Debate over climate change needn't prevent Nebraskans from agreeing on exploring ideas to promote energy efficiency and sustainable use of water and agricultural resources.
Those are common-sense goals, and it's good to see that Nebraska institutions of higher learning are taking impressive steps to promote educational innovation on the issue.
World-Herald staff writer Leslie Reed recently reported that the Princeton Review has cited Creighton University as one of 322 campuses nationally that have demonstrated “a notable commitment to sustainability.” Creighton is the only Nebraska institution to make that list.
Only two other campuses in the country besides Creighton offer degree programs focusing specifically on sustainable energy.
The University of Nebraska at Omaha is taking notable strides on this issue, too. It has made sustainability one of its themes for long-term academic focus and is directing major resources toward its Center for Urban Sustainability to open next year.
Meanwhile, at the University of Nebraska-Lincoln, enrollment in environmental studies is up 50 percent since 2008, buttressed in part by a $1 million donation in 2011 from Sidney, Neb.-based Cabela's to promote such study.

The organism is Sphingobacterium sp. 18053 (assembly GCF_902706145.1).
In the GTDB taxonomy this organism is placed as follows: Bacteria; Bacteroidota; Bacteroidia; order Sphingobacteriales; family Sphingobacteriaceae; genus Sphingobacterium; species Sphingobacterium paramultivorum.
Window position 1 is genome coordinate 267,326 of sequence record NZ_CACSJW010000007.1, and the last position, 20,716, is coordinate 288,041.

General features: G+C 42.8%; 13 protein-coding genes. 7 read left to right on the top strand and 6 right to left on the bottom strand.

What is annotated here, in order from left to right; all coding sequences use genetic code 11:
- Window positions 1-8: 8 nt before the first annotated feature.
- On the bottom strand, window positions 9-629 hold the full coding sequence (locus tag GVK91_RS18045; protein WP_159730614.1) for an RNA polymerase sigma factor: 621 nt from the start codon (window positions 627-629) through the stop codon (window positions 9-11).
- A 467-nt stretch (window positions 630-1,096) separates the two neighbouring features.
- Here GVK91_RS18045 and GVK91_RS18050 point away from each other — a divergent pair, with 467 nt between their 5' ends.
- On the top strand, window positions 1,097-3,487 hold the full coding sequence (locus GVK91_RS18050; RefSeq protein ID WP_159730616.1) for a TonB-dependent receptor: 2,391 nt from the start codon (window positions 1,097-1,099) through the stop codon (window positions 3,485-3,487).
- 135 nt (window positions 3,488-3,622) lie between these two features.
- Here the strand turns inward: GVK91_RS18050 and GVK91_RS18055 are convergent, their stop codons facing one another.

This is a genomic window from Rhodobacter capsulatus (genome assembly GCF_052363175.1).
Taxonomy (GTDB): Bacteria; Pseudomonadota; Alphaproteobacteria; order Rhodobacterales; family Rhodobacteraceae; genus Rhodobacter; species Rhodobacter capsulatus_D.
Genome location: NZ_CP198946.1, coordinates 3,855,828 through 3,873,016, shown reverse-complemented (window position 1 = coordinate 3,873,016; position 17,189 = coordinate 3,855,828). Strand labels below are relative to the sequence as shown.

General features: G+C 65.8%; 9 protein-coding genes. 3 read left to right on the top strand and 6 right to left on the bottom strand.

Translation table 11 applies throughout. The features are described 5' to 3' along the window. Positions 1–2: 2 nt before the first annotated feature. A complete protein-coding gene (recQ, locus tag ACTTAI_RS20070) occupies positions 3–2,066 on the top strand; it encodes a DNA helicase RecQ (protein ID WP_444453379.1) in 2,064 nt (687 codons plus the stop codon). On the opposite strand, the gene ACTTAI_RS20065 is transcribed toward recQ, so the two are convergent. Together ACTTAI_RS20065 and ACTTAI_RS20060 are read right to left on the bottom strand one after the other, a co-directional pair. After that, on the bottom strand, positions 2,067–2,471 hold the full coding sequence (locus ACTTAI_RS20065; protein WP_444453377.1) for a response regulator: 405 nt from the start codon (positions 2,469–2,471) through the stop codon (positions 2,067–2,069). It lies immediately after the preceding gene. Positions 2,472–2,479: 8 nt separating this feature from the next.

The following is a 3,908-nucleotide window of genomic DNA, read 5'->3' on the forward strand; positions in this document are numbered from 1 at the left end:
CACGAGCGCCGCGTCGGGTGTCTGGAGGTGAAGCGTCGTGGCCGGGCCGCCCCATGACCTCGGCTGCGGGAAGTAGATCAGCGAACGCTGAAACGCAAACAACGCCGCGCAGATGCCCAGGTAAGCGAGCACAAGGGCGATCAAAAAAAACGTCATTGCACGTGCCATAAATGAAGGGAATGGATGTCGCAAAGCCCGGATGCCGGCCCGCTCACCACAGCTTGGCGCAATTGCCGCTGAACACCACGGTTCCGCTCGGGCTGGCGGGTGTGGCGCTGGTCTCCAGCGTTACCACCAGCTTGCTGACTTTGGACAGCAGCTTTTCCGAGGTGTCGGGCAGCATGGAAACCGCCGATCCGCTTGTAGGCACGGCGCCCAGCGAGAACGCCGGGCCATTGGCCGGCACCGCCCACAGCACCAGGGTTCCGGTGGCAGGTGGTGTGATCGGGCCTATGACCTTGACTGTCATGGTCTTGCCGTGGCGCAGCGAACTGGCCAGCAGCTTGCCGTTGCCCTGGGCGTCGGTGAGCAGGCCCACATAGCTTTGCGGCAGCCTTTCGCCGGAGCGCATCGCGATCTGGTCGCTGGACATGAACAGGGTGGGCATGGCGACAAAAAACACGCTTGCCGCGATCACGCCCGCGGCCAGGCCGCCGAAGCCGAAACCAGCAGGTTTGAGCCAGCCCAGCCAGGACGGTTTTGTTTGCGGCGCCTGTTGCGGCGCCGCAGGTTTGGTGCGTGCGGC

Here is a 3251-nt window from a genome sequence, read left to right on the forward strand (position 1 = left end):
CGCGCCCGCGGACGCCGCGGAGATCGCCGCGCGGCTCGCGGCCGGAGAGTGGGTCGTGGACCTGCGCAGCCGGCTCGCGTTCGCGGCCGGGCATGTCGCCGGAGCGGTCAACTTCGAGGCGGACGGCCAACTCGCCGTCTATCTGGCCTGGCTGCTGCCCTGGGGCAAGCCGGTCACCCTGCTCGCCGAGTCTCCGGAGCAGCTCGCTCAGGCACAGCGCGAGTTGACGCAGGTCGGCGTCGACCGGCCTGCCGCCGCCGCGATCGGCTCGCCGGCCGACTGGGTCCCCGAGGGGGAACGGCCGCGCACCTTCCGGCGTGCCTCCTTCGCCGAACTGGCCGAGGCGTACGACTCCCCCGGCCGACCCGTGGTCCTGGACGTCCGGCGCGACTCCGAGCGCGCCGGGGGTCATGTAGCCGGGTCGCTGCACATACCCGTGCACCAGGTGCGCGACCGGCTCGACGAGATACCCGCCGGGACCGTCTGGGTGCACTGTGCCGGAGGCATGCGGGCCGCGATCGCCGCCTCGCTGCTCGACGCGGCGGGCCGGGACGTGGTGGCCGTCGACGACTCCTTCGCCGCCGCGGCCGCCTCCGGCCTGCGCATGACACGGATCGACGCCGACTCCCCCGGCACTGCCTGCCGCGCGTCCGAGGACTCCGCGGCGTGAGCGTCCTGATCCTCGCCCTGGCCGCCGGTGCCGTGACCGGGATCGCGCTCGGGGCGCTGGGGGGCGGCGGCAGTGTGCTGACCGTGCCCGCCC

NU's recently created Daugherty Water for Food Institute is already internationally known for its work on resource sustainability, and the recently announced expansions in UNL's ag-sciences studies include sustainability as a key focus.
And don't forget Metropolitan Community College. It has made significant investments in recent years to bolster its training in sustainable technologies. Metro courses now include such fields as commercial building energy efficiency, solar energy design and installation, biofuels, and electric vehicles.
As Reed's report noted, sustainability means different things to different people: energy diversification; conservation; efficient agricultural practices.
All of these Nebraska institutions deserve congratulations as they prepare the next generation to embrace responsible stewardship of our natural resources.
Correction: An earlier version of this editorial gave an incorrect location for the University of Nebraska at Omaha's planned Center for Urban Sustainability.